Nobody who was there at the time will easily forget Margaret Thatcher’s apparent approach to the EU. Here was a leader standing firm against all those ghastly foreigners: we could trust her to put our interests first, to arrest the intrusion of Brussels into our lives. The fact of the matter, however, was rather different: Thatcher signed the Single European Act, and in 1983 it was Labour, not the Tories, who went into the General Election on an anti-European platform. There was, on occasion, a significant variance between the media image of Thatcher on Europe, and the reality.
This dislocation has apparently been lost on Young Dave, who earlier this week, as he pragmatically dropped the idea of putting the Lisbon Treaty to the electorate in a referendum, told of the powers he was going to repatriate from the EU. It seems that he made his announcement without checking out the terrain first. And some leading politicians across Europe are not at all taken with the Tory approach.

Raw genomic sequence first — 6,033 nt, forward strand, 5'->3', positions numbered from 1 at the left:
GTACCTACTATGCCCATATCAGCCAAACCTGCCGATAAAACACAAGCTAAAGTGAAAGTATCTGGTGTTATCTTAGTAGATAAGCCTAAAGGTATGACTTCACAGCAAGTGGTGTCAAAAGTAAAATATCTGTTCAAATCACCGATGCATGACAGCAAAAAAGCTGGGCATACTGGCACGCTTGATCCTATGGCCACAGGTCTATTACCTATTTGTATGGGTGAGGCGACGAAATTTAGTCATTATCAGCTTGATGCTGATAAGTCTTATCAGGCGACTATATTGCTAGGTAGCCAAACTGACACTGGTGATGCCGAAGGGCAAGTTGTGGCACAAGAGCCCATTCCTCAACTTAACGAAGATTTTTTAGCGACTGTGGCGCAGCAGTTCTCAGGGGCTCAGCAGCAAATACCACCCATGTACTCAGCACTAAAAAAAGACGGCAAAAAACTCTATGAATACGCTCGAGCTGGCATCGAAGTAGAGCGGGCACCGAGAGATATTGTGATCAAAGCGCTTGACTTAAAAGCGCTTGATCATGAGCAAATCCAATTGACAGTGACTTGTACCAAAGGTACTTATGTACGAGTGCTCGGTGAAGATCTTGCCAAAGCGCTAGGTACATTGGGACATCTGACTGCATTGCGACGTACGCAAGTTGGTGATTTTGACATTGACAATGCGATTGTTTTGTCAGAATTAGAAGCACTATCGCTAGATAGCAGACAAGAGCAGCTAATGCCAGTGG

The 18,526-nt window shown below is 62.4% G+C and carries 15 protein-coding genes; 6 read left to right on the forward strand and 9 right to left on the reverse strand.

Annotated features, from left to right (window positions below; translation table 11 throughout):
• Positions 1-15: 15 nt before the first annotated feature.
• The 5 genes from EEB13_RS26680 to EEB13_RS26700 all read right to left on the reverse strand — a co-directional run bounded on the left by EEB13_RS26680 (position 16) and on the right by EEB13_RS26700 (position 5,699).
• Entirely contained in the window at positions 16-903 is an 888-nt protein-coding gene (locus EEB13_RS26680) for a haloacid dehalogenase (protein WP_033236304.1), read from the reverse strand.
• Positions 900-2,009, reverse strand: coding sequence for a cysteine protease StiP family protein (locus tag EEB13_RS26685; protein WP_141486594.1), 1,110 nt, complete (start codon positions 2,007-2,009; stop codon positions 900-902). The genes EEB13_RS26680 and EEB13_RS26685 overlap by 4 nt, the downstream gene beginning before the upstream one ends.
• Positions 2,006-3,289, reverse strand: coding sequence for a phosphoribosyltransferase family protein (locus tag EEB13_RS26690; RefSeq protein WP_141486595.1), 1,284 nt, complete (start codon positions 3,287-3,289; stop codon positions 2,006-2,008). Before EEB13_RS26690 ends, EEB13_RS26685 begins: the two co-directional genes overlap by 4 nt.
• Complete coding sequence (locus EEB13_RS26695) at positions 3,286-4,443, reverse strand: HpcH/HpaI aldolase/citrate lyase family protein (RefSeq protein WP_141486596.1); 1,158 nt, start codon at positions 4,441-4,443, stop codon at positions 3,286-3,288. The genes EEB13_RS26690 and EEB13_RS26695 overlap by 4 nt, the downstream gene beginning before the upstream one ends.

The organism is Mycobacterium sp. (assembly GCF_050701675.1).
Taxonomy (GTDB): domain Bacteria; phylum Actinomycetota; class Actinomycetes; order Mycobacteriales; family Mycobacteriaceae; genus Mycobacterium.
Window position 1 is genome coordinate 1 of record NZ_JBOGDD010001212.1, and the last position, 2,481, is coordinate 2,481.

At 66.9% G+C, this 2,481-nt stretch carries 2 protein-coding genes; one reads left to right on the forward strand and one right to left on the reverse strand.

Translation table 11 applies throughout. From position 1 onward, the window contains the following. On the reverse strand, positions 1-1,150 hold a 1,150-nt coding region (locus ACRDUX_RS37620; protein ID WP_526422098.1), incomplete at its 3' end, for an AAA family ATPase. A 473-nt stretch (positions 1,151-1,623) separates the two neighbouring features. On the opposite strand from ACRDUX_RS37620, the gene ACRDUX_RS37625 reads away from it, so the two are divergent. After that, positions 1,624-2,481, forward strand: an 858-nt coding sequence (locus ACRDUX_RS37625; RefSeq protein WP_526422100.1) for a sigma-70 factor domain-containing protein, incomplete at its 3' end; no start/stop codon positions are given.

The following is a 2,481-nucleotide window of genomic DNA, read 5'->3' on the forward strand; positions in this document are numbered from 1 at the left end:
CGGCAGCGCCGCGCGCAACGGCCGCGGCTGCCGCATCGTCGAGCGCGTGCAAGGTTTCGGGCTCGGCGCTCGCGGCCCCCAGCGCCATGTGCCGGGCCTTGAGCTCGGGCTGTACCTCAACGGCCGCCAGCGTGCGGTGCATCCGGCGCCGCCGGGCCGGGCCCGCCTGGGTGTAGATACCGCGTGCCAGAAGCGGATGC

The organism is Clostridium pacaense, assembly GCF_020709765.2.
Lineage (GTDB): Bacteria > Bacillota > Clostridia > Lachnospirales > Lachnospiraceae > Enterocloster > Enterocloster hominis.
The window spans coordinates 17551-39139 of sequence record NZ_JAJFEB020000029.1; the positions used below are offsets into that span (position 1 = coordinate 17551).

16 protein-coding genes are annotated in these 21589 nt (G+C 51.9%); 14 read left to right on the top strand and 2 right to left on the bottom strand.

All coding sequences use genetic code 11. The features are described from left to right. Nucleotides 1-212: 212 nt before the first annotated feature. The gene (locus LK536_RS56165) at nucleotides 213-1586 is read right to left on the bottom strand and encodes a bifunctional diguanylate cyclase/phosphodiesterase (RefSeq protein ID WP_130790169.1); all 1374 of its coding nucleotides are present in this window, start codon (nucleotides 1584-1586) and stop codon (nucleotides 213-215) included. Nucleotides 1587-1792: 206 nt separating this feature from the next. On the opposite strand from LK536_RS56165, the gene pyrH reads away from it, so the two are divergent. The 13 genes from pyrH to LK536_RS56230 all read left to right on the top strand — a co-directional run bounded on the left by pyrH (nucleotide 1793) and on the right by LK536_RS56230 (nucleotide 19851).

The reason is as straightforward as it is obvious: the negotiations that eventually produced the Lisbon Treaty took several years, and each member state expended a great deal of time on them. Following the second Irish referendum, and the Czech President signing off the Treaty, there has been a sense of relief that the arguments are over, and that the EU can move on – to things that really matter, like trade, the financial crisis, and the environment.
Hence the exasperation with Young Dave (although not universally as forthright as that aired by France’s Europe minister), who gives the impression that he is saying whatever it takes to get voters on side and himself into Downing Street.